Multiple Paths to Hook Advocates on Fish and Aquatic Conservation: How and Where Should We Invest Resources? Part 1

Every conservation organization strives to best leverage limited resources for maximum gain. Fisheries management and aquatic conservation organizations are no different. This symposium will focus on this challenge from the perspective of better establishing, building, and sustaining relationships with new and already-established advocates for fish and their habitats, and is aimed at the fisheries conservation community and aspiring fisheries professionals. The goal of this symposium is to increase knowledge about how to remain relevant to multiple publics and a changing society through: effective and strategic communication; use of digital networks; deploying innovative technologies and conservation education techniques. Desired outcomes include: generating ideas to develop and refine existing and/or establish new conservation education tools; sharing techniques and strategies to build greater awareness of and support for fisheries conservation programs; promoting public attitudes and behaviors that benefit the fisheries and aquatic organisms and habitat; and drawing attention to case studies that can be used to guide and improve branding efforts. Information provided will facilitate others in creating new or refining existing communication strategies and conservation education toolkits, networking with and learn from active educators, communicators and researchers, and making progress toward the ultimate goal of growing a base of committed advocates for fish and their habitats. The symposium will discuss (1) Strategic communications and branding to grow organizational support and recognition and increase relevance to the public; (2) Social networks and social media: more effectively tapping into social networks and using digital tools to connect and communicate with the public about fish and their conservation; (3) Nature Tech: Creative ways to use hands-on technology in the field and the classroom to connect people with nature (e.g. radio telemetry/tracking, remote operated vehicles); and, (4) Evaluation: What tools and techniques (both hands- on/place -based and online/virtual) are working well and ways to adapt approaches.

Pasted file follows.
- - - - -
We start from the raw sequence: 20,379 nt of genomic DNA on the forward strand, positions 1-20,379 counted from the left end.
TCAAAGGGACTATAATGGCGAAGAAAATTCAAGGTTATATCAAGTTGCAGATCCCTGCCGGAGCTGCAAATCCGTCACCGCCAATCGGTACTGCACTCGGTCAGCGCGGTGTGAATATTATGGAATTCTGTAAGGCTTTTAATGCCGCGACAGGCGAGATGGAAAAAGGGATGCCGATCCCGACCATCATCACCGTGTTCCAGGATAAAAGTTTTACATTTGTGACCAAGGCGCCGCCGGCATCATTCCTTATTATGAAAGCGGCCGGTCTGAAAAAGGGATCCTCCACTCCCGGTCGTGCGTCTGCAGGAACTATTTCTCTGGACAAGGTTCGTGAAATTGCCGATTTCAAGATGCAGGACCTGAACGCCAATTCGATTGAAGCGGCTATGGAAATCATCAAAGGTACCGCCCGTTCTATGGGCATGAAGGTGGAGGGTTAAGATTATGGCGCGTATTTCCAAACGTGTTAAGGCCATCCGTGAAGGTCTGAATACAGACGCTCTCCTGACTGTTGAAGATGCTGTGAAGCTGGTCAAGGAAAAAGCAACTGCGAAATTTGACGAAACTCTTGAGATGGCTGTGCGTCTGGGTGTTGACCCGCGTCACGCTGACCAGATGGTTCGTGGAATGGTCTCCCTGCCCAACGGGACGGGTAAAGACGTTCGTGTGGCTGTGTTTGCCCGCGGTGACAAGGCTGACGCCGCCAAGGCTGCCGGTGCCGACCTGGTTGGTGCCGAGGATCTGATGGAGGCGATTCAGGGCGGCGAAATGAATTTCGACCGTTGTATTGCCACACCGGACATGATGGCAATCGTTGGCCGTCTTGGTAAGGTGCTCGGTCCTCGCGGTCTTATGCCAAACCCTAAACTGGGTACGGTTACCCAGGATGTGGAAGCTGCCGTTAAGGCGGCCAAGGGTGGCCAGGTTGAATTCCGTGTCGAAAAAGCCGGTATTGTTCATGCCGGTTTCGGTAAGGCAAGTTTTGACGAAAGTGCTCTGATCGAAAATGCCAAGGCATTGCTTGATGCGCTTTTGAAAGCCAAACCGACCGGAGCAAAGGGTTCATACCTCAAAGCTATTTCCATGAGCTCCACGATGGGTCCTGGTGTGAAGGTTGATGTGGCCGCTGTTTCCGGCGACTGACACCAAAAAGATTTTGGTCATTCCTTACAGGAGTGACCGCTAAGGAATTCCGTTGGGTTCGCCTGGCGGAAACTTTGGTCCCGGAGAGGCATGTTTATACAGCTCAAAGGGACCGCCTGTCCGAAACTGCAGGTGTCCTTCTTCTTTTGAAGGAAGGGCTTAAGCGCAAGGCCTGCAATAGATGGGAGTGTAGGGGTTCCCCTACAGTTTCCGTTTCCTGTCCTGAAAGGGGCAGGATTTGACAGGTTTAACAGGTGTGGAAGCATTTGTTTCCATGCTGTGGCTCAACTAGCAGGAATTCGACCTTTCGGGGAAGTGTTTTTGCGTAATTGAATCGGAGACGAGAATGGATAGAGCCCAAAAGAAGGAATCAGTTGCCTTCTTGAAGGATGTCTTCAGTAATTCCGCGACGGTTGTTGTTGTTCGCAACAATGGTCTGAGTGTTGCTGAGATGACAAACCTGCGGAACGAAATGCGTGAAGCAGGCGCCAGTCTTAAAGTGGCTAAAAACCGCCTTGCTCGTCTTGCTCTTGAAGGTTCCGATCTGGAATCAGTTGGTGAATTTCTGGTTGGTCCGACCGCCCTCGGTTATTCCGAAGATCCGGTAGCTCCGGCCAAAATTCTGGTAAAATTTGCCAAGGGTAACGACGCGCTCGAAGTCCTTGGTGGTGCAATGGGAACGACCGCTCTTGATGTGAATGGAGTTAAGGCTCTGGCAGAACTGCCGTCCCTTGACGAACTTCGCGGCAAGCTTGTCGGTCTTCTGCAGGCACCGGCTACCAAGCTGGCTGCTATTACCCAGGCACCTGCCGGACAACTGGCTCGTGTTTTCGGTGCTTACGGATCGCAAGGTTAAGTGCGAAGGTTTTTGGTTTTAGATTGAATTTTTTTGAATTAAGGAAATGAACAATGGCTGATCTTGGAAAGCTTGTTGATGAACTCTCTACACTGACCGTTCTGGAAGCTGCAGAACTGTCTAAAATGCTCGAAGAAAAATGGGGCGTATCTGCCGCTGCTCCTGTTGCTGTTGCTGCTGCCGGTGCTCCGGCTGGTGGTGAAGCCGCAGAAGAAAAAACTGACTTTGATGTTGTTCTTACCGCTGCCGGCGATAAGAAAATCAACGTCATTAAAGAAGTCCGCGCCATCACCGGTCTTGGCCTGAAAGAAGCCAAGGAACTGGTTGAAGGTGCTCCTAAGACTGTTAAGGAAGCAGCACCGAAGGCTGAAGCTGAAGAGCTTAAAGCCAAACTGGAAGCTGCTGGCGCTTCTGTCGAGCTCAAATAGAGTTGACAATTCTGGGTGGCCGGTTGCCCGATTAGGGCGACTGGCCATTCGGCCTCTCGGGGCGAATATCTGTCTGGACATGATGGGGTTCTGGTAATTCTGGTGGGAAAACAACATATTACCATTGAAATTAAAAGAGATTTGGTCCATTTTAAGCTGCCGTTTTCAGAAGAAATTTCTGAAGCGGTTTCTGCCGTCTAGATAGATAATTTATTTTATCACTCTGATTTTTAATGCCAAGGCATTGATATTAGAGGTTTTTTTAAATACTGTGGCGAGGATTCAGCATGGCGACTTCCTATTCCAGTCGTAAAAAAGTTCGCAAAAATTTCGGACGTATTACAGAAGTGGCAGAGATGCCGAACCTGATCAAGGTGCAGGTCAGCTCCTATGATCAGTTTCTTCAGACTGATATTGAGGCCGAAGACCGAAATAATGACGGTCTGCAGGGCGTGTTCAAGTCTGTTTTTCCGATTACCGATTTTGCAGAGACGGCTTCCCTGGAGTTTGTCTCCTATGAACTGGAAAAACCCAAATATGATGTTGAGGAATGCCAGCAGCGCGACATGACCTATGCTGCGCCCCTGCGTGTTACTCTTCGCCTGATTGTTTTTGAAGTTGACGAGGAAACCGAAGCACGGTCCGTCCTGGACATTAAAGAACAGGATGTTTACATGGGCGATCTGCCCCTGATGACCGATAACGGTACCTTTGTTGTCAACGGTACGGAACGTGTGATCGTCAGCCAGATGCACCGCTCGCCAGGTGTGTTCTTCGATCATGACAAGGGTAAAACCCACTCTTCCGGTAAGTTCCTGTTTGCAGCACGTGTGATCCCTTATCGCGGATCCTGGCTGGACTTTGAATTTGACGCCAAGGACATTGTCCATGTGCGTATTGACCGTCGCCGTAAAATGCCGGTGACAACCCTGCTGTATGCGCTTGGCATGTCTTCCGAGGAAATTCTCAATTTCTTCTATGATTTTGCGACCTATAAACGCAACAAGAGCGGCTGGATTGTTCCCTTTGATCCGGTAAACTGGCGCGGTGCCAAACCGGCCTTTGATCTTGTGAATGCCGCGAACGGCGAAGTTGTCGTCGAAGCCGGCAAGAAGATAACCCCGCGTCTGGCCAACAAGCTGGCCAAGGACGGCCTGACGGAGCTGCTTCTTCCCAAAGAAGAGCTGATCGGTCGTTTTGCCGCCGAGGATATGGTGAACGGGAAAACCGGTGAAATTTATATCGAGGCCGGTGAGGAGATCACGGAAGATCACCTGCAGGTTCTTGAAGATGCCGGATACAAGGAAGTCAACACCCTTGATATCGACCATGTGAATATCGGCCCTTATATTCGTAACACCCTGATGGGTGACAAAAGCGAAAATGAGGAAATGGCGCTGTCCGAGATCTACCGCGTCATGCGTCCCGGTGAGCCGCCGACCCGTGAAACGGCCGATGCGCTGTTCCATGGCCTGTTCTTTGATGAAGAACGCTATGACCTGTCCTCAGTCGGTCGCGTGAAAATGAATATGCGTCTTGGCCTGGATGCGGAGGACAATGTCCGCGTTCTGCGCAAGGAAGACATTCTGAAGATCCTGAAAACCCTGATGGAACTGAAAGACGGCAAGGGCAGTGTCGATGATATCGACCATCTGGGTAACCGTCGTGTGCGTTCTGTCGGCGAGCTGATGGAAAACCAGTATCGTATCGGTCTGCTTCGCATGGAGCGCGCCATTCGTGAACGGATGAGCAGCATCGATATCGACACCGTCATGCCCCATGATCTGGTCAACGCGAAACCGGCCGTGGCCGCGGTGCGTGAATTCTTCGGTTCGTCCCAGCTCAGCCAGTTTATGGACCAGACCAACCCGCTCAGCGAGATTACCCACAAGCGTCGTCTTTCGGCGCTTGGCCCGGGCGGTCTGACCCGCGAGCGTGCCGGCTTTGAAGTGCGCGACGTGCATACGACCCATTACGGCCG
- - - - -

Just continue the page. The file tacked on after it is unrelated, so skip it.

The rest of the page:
Katrina Mueller and Sean Connolly
Sean Connolly and Katrina Mueller
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